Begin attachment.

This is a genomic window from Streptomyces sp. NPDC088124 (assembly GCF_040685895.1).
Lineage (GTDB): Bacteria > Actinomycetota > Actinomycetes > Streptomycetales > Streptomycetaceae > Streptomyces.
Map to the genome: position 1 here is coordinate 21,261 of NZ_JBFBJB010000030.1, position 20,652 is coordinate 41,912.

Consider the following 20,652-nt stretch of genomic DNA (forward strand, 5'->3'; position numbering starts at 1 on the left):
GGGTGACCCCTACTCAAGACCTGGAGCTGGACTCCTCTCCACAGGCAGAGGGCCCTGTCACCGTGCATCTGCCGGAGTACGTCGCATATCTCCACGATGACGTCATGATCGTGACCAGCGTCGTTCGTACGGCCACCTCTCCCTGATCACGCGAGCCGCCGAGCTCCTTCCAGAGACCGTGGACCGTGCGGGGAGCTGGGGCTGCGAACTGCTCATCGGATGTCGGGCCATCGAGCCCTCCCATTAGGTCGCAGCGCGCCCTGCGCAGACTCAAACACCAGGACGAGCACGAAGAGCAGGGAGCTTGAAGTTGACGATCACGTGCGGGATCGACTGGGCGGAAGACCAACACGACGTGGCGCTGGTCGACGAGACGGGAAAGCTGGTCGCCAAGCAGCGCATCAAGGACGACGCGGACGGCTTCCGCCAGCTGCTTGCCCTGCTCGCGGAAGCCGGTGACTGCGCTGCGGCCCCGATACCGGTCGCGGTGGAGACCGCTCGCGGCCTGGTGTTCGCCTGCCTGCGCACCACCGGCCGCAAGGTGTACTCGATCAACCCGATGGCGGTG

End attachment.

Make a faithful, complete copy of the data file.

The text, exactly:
This is a genomic window from Streptomyces sp. NPDC088124 (assembly GCF_040685895.1).
Lineage (GTDB): Bacteria > Actinomycetota > Actinomycetes > Streptomycetales > Streptomycetaceae > Streptomyces.
Map to the genome: position 1 here is coordinate 21,261 of NZ_JBFBJB010000030.1, position 20,652 is coordinate 41,912.

Consider the following 20,652-nt stretch of genomic DNA (forward strand, 5'->3'; position numbering starts at 1 on the left):
GGGTGACCCCTACTCAAGACCTGGAGCTGGACTCCTCTCCACAGGCAGAGGGCCCTGTCACCGTGCATCTGCCGGAGTACGTCGCATATCTCCACGATGACGTCATGATCGTGACCAGCGTCGTTCGTACGGCCACCTCTCCCTGATCACGCGAGCCGCCGAGCTCCTTCCAGAGACCGTGGACCGTGCGGGGAGCTGGGGCTGCGAACTGCTCATCGGATGTCGGGCCATCGAGCCCTCCCATTAGGTCGCAGCGCGCCCTGCGCAGACTCAAACACCAGGACGAGCACGAAGAGCAGGGAGCTTGAAGTTGACGATCACGTGCGGGATCGACTGGGCGGAAGACCAACACGACGTGGCGCTGGTCGACGAGACGGGAAAGCTGGTCGCCAAGCAGCGCATCAAGGACGACGCGGACGGCTTCCGCCAGCTGCTTGCCCTGCTCGCGGAAGCCGGTGACTGCGCTGCGGCCCCGATACCGGTCGCGGTGGAGACCGCTCGCGGCCTGGTGTTCGCCTGCCTGCGCACCACCGGCCGCAAGGTGTACTCGATCAACCCGATGGCGGTG